I have to write out the spice cake recipe as my printer for some reason will not do the job. I did print out the no bake chocolate peanut butter and oatmeal cookies but the cake will not respond to my printer…Oh well back to the old fashion way, write it by hand. Its worth it to me. thanks again

    Reply

  19. susan on October 7, 2011 at 10:06 am

    Oh my goodness! I cook once a week for a men’s rehab. I wanted a comfort autumn dessert and found yours while looking for spice cake.
    It is absolutely delicious. I doubled the recipe and it worked great. The men loved it. A big hit, warm, smells wonderful while baking and even better the next day. Thanks for sharing. Next timeI will drizzle a little burnt sugar frosting on top for an added touch of sweetness. Loved it.

    Reply

  20. Jerry Ayers on October 17, 2011 at 10:33 pm

    Excellent! It’s Fall and baking time and I’ve been craving a good old fashioned spice cake! This is the perfect ticket! Gonna keep this at the front of the recipe box. Delicious! I hope your Aunt is pleased that you are honoring her wonderful gift and talents by sharing such a great story and perfect cake recipe.

    Reply

  21. Heather on November 1, 2011 at 6:43 pm

    I made this today and it turned out beautifully!

    Thank you so much! I love old recipes!!!! ;o)

    Reply

  22. Holly on December 29, 2011 at 5:42 am

    Thank you for the scrumptious cake! I’ve looked for years for a recipe like this but until you posted this one, I had nothing even close. The flavor & texture of this cake reminds me of Persimmon cookies I used to make when I lived in California (they’re hard to come by in SC!). Absolutely delicious!! The only thing I had to change was that I let the raisins sit too long & they absorbed too much of the liquid & I had to add extra water in order to make the batter. (My flour could have been too dry also). But all in all, it was a lucious, moist & easy cake (we felt it needed no frosting but I think I might try it sometime with a good vanilla buttercream). Thanks so much for sharing this great cake!!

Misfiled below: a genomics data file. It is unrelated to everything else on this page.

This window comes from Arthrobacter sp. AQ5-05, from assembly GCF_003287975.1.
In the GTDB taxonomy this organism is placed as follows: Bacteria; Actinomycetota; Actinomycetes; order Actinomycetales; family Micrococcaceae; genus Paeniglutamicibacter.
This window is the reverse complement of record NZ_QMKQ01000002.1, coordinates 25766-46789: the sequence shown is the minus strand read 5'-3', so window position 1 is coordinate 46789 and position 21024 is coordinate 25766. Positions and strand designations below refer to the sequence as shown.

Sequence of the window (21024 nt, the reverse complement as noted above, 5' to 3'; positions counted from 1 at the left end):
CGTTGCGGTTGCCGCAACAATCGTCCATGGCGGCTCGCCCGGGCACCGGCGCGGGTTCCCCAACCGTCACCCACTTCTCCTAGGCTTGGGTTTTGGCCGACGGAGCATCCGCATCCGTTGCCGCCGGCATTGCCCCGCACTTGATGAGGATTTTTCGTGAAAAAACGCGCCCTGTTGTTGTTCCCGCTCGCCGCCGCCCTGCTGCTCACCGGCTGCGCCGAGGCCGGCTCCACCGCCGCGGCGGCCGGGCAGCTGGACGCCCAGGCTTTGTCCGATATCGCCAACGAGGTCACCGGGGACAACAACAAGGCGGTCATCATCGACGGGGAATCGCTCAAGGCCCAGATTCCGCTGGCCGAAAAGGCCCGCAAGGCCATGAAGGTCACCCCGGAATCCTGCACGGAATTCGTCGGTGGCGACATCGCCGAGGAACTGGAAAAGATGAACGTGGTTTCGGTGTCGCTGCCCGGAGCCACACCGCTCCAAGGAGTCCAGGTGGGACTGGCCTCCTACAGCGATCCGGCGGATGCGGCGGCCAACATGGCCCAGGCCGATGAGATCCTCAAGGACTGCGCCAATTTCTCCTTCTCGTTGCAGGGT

Reply

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  24. Tapati on April 6, 2012 at 10:45 am

    My aunt had a version of this and she put icing on top of the bar-type cookies it made. It had no eggs, making it cheaper to make during the Depression for city dwellers with no chickens.

    Poor Man’s Cookies

    This is a Depression-era recipe handed down from my Aunt Laura Bilderback,
    my father’s sister.

    1 stick of margarine (or butter)
    1 C sugar
    1 C water
    1 C raisins*
    1/2 tsp. salt

    Cook 10 minutes in saucepan, medium flame, and cool for 10 minutes.

    Stir in:

    2 C flour, 1 tsp. baking soda, 1 tsp. cinnamon, 1/8 tsp. nutmeg

    Pour in greased 9×13 pan and bake 20 minutes at 350 degrees.
    Frost with powdered sugar or cream cheese frosting. (optional)

    *other fruit options, fresh or dried, include apple, pineapple, chopped
    dried apricots, candied ginger, dried cherries or cranberries, and currants. Shredded
    carrots and coconut would also work. You can also experiment with adding
    cardamon to the spice mix, perhaps by decreasing cinnamon and adding 1/2
    tsp. cardamon like I do.

    Reply

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  26. Jenny on April 18, 2012 at 11:32 am

    My mom also made a version of this cake and put a thin powdered sugar glaze on top of it. Love it!

    Reply

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  29. Laura J on December 4, 2013 at 12:49 am

    This recipe is essentially an Irish Boiled Cake, if you omit the nuts. The idea was that it is quick and easy to make, and uses traditional mixed spice, so it was something to make for tea. My Irish grandmother remembers her mother making this cake to have on hand in case someone would drop in for a cup of tea. You didn’t frost it though, you baked it in a loaf pan and buttered the slices before you served them.

    Reply

  30. Michelle on March 11, 2014 at 6:09 am

    Can i add dry fruits which have been soaked in rum for the last 3 months into this recipe…will it alter the taste of the cake

    Reply

    • Michelle on March 12th, 2014 at 3:42 pm

      Hi Michelle, It will certainly alter the flavor of the cake, as the rum-soaked fruits will taste different than raisins, but that’s not to say that it won’t be good!

      Reply